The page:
Tuesday, May 15, 2012

Psychopaths and Confucian moral psychology

I have little respect for the New York Times. Their quality of journalism is poor but unfortunately standard fare for much of the world's press. However, occasionally one can find gems such as this well researched article on psychopathy by Jennifer Kahn.

Psychopathy is a philosophically rich topic with clear relevance for moral psychology and meta-ethical debates on the nature of moral reasons and moral motivation. 

What has always interested me about psychopaths is not that they have little regard for other people's welfare which is obvious but that they often display very little regard for their own. They are known to be extremely brazen and do things that jeopardize their own well-being. Punishments often do not sway them from harming others (as the article nicely illustrates). Violent psychopaths have very high recidivism rates. They seem to have little to no fear and show little to no anxiety and stress.

I remember reading or hearing of a famous experiment involving psychopaths. A control group and a psychopathic group were wired up and told they were about to receive painful shocks. The control groups displayed profound stress (measured in physiological makers such as heart rate, galvanic skin response, cortisol levels, etc) between the shocks. In other words, they were anticipating the shocks and felt understandable stressed at the future prospects of the pain. But the psychopathic groups felt almost no stress.

psychopaths have often do not recognize fear in others (probably because they don't feel the emotion themselves). In one incident, a psychopath was asked to identify a collection of pics of facial expressions representing various emotions. She identified all of them correctly except the photo of a face displaying fear. She said that she didn't know what that face was expressing but she had seen such an emotion before right before she stabs her victims.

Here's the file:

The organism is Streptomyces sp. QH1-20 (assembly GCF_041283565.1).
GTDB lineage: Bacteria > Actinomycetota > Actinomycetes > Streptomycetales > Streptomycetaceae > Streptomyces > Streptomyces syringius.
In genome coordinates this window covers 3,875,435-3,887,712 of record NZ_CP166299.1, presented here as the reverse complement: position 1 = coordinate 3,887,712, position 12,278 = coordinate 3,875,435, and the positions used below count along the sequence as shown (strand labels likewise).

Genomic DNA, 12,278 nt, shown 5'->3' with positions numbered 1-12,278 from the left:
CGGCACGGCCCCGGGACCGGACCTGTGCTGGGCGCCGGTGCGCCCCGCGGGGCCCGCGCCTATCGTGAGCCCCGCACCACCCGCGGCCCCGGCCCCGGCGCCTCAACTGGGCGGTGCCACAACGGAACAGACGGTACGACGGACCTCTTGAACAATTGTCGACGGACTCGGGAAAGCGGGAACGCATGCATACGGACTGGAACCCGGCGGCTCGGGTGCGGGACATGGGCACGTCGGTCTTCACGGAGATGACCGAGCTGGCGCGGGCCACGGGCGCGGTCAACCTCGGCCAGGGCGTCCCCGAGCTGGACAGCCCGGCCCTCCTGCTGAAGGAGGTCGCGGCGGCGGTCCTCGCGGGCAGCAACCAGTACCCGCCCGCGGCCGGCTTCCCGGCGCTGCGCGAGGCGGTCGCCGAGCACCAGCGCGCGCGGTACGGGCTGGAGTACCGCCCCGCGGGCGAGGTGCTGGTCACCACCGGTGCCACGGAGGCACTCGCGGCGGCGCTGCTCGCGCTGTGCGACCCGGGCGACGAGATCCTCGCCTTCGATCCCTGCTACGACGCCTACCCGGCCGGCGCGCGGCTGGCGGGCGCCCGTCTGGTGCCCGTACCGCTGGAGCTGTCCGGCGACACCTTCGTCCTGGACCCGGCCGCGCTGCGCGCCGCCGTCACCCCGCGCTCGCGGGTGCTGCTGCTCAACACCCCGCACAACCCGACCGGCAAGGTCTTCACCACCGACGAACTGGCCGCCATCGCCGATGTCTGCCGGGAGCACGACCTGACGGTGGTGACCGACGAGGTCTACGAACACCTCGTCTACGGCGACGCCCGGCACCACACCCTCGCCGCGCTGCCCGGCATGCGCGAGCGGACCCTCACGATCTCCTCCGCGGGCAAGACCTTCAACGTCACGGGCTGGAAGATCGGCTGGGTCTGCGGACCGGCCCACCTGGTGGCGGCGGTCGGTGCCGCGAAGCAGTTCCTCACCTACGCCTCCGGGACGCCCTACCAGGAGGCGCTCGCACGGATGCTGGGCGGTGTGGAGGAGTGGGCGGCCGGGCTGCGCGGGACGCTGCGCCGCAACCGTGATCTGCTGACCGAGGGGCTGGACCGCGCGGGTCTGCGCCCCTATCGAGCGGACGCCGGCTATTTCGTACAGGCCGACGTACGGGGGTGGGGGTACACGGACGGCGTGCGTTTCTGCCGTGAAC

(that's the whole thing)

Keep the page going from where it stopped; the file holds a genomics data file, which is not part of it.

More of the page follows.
As the article illustrates, psychopaths often are carelessness and recklessness. But I am also reminded of a passage in the Analects that says roughly that one tell-tale mark of someone to be feared in a position of power or state rule is someone that have little regard for their own safety. Presumably, this is saying that if they have a history of little regard for their own well-being, they are the type that will have little regard for the well-being of others and ought not be trusted with ensuring the well-being of others. I can't remember the passage so if Carl knows which one this is, I'd really appreciate his help.


  1. I'm not sure which verse in particular you mean, but here are two that are close:

    8.10 The Master said, "The man who is fond of daring and is dissatisfied with poverty, will proceed to insubordination. So will the man who is not virtuous, when you carry your dislike of him to an extreme."

    17.23 Zi Lu said, "Does the superior man esteem valor?" The Master said, "The superior man holds righteousness to be of highest importance. A man in a superior situation, having valor without righteousness, will be guilty of insubordination; one of the lower people having valor without righteousness, will commit robbery."

    The overall verdict seems to be that boldness 勇 without virtue 徳 leads to chaos 亂.

  2. Excellent! Thanks for sharing! I may have misremembered or misunderstood parts of Shun's interpretation of Confucian moral psychology.
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